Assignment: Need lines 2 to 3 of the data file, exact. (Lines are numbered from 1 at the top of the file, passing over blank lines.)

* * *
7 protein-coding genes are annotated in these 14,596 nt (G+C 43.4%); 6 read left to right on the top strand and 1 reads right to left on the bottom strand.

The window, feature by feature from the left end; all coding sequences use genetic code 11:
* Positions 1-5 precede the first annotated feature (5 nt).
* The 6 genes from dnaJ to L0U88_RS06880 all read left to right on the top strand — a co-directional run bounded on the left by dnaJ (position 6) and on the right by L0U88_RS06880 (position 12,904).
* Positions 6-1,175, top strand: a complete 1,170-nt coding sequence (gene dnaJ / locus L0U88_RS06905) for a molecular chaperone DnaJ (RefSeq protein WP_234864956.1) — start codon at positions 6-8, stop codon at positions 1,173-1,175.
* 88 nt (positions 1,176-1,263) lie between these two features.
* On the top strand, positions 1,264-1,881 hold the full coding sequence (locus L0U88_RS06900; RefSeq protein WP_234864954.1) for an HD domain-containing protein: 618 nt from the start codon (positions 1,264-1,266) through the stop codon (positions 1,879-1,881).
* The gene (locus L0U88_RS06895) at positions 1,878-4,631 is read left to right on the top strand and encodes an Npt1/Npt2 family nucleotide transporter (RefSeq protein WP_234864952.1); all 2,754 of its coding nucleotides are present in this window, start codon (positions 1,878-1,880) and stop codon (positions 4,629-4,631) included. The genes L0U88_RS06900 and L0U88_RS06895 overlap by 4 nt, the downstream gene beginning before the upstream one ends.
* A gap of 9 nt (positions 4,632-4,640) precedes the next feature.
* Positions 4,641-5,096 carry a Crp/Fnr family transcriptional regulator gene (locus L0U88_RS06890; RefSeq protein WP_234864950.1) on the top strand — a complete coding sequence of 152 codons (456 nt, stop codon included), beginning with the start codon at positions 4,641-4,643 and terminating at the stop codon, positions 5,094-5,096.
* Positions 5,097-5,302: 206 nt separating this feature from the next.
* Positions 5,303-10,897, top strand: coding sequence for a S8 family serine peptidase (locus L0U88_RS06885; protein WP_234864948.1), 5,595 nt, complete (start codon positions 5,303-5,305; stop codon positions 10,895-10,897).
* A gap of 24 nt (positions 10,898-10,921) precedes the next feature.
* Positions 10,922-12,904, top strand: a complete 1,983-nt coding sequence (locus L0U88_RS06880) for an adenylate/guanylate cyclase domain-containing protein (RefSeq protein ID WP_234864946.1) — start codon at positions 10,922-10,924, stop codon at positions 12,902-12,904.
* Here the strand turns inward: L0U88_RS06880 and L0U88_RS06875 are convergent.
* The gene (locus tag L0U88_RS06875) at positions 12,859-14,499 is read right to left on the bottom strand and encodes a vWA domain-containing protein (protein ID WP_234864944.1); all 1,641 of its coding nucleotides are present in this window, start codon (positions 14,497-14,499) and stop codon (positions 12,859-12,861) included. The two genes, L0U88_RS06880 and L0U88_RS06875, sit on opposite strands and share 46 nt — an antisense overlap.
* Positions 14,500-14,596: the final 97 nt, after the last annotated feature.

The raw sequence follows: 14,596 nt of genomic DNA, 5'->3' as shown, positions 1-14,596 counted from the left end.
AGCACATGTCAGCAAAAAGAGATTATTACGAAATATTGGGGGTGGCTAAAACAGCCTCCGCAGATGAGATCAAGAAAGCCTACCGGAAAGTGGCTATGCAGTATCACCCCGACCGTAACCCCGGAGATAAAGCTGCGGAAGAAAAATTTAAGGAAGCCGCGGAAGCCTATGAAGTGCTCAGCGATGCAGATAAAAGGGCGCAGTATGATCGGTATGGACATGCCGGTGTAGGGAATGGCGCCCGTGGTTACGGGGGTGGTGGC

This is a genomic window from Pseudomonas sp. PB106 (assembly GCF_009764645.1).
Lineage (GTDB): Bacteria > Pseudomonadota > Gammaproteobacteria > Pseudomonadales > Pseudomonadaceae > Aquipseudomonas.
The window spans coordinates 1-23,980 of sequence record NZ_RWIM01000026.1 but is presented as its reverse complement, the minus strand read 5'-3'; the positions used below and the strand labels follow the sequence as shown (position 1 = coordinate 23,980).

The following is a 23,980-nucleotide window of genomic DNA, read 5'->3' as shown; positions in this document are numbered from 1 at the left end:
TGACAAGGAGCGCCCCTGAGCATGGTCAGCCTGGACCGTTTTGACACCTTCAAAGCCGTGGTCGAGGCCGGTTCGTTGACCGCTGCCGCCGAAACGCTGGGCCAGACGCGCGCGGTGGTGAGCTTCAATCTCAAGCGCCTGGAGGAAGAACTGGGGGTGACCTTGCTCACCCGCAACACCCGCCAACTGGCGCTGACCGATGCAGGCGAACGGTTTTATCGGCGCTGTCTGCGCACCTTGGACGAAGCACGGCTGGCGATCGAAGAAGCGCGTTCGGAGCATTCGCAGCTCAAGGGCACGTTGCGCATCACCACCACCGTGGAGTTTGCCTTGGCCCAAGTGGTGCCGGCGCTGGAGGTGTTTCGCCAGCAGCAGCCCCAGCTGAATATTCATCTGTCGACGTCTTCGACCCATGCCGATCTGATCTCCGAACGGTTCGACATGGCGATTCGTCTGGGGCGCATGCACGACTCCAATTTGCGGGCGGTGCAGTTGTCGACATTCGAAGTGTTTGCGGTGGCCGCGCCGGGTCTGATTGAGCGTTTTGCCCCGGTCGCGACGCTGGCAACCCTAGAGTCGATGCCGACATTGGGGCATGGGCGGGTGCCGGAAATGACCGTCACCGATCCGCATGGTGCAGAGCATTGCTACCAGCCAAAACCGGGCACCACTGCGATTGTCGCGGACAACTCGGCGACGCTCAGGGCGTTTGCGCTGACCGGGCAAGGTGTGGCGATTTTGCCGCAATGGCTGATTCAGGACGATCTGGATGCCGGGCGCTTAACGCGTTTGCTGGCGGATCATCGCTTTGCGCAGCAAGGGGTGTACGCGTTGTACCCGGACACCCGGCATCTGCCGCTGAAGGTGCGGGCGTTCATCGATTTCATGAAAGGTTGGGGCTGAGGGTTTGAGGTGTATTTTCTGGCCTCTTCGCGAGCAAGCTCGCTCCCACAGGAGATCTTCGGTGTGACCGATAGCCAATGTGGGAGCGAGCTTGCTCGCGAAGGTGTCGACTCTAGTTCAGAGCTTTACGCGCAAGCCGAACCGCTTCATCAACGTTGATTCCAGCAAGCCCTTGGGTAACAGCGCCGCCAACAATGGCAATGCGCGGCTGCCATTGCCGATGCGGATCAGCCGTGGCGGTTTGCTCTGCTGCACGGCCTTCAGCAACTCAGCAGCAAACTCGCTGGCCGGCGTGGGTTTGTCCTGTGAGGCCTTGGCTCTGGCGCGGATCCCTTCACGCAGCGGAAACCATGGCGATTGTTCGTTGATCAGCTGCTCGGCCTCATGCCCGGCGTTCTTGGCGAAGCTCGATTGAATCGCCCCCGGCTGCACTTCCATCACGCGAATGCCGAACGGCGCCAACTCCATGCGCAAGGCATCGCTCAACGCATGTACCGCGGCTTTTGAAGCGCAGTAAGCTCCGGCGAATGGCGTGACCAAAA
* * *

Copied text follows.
The window, feature by feature from the left end; all coding sequences use genetic code 11:
* Positions 1-5 precede the first annotated feature (5 nt).